Nicole Tsong feels the pull of her puppy, Coco, and of the great outdoors.
MY LIFE HAS BECOME more granular since the arrival of my puppy, Coco. Her nose is usually on the ground, so I am always on alert, in case she eats something she shouldn’t. She is half chocolate Labrador retriever, after all. (Her other half is Great Pyrenees.)
My walks meander more, too. As she has grown from baby to preteen, she has improved at walking with me instead of spending all her time stopping and sniffing. Don’t get me wrong: She still stops and weaves across the sidewalk. When we are at Seward Park, she stares at Lake Washington, pining for the water. She doesn’t know she’s not permitted on the beach. Sorry, pup.
Before Coco, I was a walker, or tried to be. Sometimes I was reluctant, forcing myself to put on a rain jacket and get outside for 30 minutes and 2,000 steps. (I relied on walking from the light-rail station to get closer to my daily goal of 10,000.)
With Coco, I drive more, shuttling her with me to classes, appointments, puppy playdates. But as anyone who has ever had a puppy knows well, my main goal every day is to wear her out.
Most Read Stories
- Daylight saving time: Washington state moving toward an end to the clock change
- Analysis: Does Russell Wilson really want to leave the Seahawks for the New York Giants?
- Fired Amazon employee with Crohn's disease files lawsuit over lack of bathroom access
- 'Shark Tank' star Robert Herjavec owes a debt of gratitude to a homeless shelter in Seattle VIEW
- If you rely on a bus through downtown, prepare for big changes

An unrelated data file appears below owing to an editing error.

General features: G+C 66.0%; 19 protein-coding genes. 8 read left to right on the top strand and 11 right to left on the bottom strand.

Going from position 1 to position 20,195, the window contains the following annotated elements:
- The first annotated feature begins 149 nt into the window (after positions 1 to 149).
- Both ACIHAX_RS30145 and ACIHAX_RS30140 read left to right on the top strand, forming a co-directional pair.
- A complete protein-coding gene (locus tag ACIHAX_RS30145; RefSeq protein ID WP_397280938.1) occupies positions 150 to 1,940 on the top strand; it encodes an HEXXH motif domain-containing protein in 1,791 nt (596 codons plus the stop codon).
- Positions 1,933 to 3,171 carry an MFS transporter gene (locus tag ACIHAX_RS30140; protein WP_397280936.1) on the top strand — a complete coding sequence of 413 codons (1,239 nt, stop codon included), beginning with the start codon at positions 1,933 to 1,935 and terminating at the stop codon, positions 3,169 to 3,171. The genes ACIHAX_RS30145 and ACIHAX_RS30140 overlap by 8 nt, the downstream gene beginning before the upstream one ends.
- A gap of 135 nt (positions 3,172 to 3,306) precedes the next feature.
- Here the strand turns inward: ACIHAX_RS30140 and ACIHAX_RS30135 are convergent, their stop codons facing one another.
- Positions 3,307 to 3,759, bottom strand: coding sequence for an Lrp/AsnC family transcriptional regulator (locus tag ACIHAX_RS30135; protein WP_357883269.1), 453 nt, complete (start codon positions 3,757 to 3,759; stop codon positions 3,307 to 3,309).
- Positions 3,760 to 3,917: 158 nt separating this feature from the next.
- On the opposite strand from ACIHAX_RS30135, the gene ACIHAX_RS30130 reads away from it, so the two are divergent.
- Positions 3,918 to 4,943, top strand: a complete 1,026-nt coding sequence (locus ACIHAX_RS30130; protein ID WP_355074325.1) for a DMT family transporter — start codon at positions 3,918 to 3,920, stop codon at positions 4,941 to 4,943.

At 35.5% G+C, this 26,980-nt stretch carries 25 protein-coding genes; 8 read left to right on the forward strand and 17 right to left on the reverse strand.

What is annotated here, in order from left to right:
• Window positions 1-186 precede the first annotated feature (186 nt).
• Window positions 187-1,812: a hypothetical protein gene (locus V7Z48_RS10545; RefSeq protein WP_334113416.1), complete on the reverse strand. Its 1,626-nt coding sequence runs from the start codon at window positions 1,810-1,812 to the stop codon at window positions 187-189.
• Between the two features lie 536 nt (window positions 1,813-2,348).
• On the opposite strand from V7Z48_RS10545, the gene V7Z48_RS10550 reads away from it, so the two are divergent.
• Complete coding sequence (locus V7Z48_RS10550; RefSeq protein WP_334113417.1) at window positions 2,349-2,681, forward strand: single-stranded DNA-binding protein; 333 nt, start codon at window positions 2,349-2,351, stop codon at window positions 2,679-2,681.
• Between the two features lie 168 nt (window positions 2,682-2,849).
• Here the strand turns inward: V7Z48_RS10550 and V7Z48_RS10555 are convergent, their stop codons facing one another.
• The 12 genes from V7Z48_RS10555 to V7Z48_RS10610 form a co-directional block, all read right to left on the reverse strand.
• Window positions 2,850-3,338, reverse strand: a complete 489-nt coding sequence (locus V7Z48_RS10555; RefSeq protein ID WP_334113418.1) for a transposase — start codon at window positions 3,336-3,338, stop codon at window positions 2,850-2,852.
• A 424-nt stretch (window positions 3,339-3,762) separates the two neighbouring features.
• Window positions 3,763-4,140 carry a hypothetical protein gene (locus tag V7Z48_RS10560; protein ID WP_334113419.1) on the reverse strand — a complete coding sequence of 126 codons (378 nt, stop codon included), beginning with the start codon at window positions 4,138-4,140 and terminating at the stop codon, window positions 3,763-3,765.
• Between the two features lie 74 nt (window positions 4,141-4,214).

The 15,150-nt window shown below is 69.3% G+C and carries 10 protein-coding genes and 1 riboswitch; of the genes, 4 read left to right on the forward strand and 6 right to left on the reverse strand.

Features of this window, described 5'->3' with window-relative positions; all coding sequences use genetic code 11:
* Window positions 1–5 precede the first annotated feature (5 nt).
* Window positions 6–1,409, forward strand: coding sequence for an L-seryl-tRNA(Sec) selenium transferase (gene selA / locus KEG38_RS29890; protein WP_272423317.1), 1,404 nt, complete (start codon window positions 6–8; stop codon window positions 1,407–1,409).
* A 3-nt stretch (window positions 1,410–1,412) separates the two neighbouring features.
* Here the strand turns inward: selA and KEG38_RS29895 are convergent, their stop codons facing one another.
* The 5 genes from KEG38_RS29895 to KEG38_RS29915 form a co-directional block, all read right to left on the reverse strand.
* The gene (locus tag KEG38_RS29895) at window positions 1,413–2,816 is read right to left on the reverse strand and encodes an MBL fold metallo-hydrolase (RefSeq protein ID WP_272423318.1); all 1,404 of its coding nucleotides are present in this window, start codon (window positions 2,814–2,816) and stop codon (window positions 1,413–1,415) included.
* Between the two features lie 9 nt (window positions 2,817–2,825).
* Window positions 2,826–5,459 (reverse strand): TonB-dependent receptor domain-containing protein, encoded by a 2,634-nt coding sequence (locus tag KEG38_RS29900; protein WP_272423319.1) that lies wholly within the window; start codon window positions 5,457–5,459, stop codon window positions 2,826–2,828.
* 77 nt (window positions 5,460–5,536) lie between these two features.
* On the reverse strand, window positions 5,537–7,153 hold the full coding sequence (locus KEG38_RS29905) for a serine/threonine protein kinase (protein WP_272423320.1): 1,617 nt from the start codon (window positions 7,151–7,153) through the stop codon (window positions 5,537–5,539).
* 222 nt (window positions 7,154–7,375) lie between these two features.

So, we walk.
Once she turned 4 months old, we started to put in more mileage. Now we walk around 3 miles a day. I’m hoping the day will come when we can squeeze in twice as much. I have walking goals for the year, and we are behind.
I used to listen to podcasts while I walked, or chatted on the phone. It’s hard to manage a puppy in training, with requisite treats for good behavior, while juggling a cellphone. Besides, Coco does not approve. Early on, she lodged protests by sitting in front of me and barking. Was she trying to get my attention? It worked.
I walk tech-free, and follow Coco’s gaze. I notice all the interesting things on the ground, and sometimes wonder what she smells. I look up at crows or woodpeckers. I notice ducks in the water. I see squirrels before she does. I hear barking dogs.
And Coco, in all her wisdom, prefers trails and grass over man-made hard pavement. I follow her up and down hills. She’s made me hardier. I walk unless it’s a downpour; even she doesn’t like heavy rain.
Now that she can walk longer, we often drive to parks, where she can greet lots of dogs and people. But we always walk in our neighborhood. I’ve met all kinds of people who pop out to meet Coco; a puppy will help you get to know your community.
Coco also keeps me accountable for taking breaks from my computer. I used to set timers; Coco is my alarm system now. I build her walks into my day. We spend a lot of time outside, from playing fetch in the yard to meeting up with pup friends.
Coco has helped me relax, too. I’ve come to realize you can get a ton done in two hours — if you put your mind to it. (Constant productivity is overrated.) I cherish my Coco breaks.
Now that she’s older and I can leave her for longer stretches, I would like to get back to taking transit at least once a week to reduce my driving and add back a few steps. But thanks to her, I know that no matter what, I will walk and be outside every day.